About a month ago, my family made plans for Thanksgiving.
For the first time in far too long, all of us were looking forward to hanging out for a long weekend: myself, my brother and his husband, my son and his sweetheart, and Dad and his significant other.
This would have been Dad’s first time hosting a family holiday in Washington since moving here from Virginia last spring. It also would have been the first time I’d seen my son since I visited him in Southern California last February.
We’d share in the cooking, eating and cleanup of a grand feast; play our favorite board and card games; walk around the local birding areas; and basically delight in being a bevy of Bryants. It’s what we do … when we can.
But, as COVID numbers began to surge this month, we started to rethink our gathering. And the night before Gov. Jay Inslee announced new restrictions to try to re-flatten the curve, we held a FaceTime confab.
As much as we all wanted (even needed) it to happen, we made the adult decision not to go through with our Thanksgiving plans.
We Bryants have all been doing our best to wear face masks and observe physical distancing on the rare occasions when we do leave home. My son, who works in a hospital, is even more fanatical about safety protocols than the rest of us.
But my dad and his SO are both in their 70s, and he’s a lifelong smoker. If one of us inadvertently infected them, we’d never forgive ourselves. It just seemed too great a risk to have my boys walk through one of the world’s busiest airports (LAX), fly to Seattle and walk through yet another large airport — then go straight to Dad’s place.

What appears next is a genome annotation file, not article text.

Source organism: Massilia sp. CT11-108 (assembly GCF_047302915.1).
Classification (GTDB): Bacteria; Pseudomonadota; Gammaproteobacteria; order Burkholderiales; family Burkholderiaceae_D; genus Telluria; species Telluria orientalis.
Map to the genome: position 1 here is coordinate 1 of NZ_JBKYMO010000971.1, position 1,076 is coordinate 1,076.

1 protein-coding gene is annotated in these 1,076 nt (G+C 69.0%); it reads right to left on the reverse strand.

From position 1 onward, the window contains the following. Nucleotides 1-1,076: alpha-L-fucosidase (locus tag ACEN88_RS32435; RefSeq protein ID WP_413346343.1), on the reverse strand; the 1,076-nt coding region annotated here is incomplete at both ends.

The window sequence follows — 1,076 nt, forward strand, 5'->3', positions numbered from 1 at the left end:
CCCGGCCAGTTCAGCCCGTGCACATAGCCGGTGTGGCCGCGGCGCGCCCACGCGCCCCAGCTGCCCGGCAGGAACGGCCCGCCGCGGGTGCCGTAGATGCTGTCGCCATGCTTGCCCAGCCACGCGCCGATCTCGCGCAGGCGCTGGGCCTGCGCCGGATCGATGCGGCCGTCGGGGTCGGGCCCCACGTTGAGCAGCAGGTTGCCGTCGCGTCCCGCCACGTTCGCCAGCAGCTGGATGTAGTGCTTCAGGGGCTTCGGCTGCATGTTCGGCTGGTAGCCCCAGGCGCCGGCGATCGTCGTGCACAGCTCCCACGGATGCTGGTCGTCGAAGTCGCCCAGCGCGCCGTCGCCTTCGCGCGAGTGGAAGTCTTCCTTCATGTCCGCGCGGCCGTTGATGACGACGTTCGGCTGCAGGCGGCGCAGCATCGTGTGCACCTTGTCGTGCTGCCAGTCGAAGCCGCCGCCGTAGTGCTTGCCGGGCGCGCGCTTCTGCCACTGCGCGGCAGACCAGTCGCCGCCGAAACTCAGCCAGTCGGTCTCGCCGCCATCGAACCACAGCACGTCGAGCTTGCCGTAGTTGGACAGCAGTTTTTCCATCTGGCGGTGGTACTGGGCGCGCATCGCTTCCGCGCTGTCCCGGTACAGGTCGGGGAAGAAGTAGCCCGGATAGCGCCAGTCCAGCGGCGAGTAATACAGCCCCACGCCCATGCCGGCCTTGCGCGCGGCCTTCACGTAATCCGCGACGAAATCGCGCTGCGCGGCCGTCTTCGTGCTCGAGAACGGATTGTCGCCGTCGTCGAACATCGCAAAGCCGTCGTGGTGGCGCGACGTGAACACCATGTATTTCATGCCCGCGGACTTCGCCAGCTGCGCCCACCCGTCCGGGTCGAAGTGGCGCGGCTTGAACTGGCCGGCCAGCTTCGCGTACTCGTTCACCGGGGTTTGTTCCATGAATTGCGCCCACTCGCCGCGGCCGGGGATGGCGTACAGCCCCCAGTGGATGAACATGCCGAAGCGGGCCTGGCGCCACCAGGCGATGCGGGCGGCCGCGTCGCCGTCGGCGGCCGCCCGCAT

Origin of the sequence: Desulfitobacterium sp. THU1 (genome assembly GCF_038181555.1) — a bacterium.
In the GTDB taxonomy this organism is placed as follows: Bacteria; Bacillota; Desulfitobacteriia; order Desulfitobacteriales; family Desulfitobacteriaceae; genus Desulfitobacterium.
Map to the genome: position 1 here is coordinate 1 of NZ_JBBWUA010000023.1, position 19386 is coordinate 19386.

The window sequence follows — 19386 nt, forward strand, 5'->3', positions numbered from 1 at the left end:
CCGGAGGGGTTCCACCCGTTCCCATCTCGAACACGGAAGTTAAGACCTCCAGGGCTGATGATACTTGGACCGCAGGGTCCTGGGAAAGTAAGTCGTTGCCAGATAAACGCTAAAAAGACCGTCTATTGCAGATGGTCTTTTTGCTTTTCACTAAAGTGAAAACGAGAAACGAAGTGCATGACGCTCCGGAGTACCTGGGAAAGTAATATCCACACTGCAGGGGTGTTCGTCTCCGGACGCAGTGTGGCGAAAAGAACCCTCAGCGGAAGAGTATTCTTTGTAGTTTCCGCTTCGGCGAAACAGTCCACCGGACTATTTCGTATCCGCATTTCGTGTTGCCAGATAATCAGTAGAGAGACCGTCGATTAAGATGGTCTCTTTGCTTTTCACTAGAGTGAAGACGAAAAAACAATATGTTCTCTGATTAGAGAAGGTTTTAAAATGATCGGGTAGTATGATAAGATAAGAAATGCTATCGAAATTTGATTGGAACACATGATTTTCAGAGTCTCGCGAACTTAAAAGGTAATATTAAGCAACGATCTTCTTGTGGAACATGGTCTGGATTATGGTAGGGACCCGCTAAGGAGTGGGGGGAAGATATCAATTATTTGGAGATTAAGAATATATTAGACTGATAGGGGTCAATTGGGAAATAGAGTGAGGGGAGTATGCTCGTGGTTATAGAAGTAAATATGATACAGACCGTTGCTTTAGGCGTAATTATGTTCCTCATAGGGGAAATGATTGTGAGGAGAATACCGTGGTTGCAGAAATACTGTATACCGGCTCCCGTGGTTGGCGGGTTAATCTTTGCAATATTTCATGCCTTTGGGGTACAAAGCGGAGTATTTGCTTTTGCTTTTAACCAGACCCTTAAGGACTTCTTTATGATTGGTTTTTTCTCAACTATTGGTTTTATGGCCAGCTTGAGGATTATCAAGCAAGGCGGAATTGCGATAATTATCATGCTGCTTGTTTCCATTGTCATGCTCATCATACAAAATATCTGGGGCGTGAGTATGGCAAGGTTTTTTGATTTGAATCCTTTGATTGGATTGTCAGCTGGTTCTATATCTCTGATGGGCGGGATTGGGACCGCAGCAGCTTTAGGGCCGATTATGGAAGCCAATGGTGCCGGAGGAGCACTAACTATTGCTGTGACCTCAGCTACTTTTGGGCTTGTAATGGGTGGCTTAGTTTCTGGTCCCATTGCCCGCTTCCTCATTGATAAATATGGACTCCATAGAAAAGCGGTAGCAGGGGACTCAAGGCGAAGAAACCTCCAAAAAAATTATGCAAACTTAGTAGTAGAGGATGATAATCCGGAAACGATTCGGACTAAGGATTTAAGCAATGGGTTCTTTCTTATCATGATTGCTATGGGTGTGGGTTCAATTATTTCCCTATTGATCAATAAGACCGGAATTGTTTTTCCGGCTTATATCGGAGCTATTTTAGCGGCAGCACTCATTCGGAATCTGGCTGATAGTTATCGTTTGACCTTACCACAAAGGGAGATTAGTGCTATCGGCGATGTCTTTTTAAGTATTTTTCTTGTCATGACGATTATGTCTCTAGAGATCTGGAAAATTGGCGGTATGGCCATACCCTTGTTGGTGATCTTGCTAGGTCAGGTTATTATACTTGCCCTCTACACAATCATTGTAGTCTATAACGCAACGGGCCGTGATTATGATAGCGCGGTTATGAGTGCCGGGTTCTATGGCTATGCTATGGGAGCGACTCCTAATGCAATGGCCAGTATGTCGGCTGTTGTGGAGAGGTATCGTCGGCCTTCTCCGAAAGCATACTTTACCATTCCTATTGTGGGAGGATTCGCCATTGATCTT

So, we’ll all stay home for Thanksgiving to protect our elders — and others.
I don’t blame Inslee for this, by the way. His order wouldn’t have become necessary if more people had voluntarily done the right thing to curb the spread of this virus.
I’ve said this before, and I’ll say it until I no longer have to: COVID-19 is not a political issue. It is a public health issue that requires us all to work together as a community.
It’s not that difficult: Wash your hands often. Maintain physical distance among people from outside your household. Wear a mask in public. Yet a significant percentage of the population refuses to make the effort, for various reasons.
Think the virus is a hoax? Acknowledge its existence, but think it’s no more dangerous than a seasonal flu? Stipulate the danger, but still think you and yours are invincible? Wrongo, Bongo (as Dad would say). Politicians may lie, but science doesn’t. And I’m talking about actual peer-reviewed science conducted by experts (Dr. Anthony Fauci, for example) — not the half-assed quasi-medical opinions you find on Facebook and YouTube.
The U.S. has lost a quarter-million people to this virus in the past nine months, and that total is increasing every day. If we’d all unite as Americans and do what’s needed, we could keep this thing at bay until a vaccine becomes widely available.
If we don’t, we’re going to lose a lot more people before this is over.
Some of them might even matter to you.
Kat Bryant is lifestyle editor of The Daily World and editor of Washington Coast Magazine. Instead of a homemade feast, she’ll be ordering Thanksgiving dinner from a local restaurant. Reach her at firstname.lastname@example.org or on Facebook.